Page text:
Not many heavily rural states have thrown their hats in the ring, but they have much to offer. "Of the seven states who reportedly opted out of the Amazon sweepstakes, four—Montana, North Dakota, South Dakota, and Wyoming, are among the most rural and Republican—in other words, not Amazon-friendly territory at first glance. And yet a 2011 report by the U.S. Chamber of Commerce ranks three of those states (North Dakota, Wyoming, and South Dakota) among the top five growth performers nationwide," Jack writes. And some of those rural states are very well run, financially speaking: "According to the latest Bankrate.com figures, Montana, North Dakota, and South Dakota continue to boast the lowest foreclosure ratings in the nation, a calling card that speaks not just to their affordable housing, but to their fiscal discipline and economic stability."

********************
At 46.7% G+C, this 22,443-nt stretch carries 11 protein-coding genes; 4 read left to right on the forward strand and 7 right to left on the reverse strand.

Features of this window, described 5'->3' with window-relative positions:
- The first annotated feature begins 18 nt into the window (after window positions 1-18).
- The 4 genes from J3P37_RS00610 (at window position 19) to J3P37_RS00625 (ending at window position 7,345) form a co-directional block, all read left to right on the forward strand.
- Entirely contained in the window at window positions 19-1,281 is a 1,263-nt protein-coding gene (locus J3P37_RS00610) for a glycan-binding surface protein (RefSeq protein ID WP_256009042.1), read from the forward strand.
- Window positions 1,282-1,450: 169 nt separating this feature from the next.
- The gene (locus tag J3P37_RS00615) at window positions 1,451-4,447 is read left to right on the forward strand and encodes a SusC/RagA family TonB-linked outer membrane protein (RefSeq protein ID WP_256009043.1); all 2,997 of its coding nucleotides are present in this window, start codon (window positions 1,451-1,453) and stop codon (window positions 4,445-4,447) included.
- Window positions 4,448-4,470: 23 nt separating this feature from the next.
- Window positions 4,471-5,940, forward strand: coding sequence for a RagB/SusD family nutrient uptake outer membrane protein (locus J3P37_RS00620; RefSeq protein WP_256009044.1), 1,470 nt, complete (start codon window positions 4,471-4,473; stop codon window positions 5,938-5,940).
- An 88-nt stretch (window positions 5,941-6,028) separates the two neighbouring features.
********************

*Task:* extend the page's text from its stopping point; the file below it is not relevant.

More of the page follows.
Bezos has said he needs plenty of available affordable housing, proximity to major highways, airports, and a major research university. But Jack says he should specifically invite applications from Great Plains and Intermountain rural states, because their citizens have a high work ethic, low rates of absenteeism, and high civic participation and volunteerism, while the cities and towns themselves have a lower cost of living, plenty of affordable housing, and proximity to outdoor recreation and natural resources. Moreover, locating an Amazon headquarters in a largely rural area could be a game-changer for the entire region, stopping the drain of college-educated natives and increasing local commerce.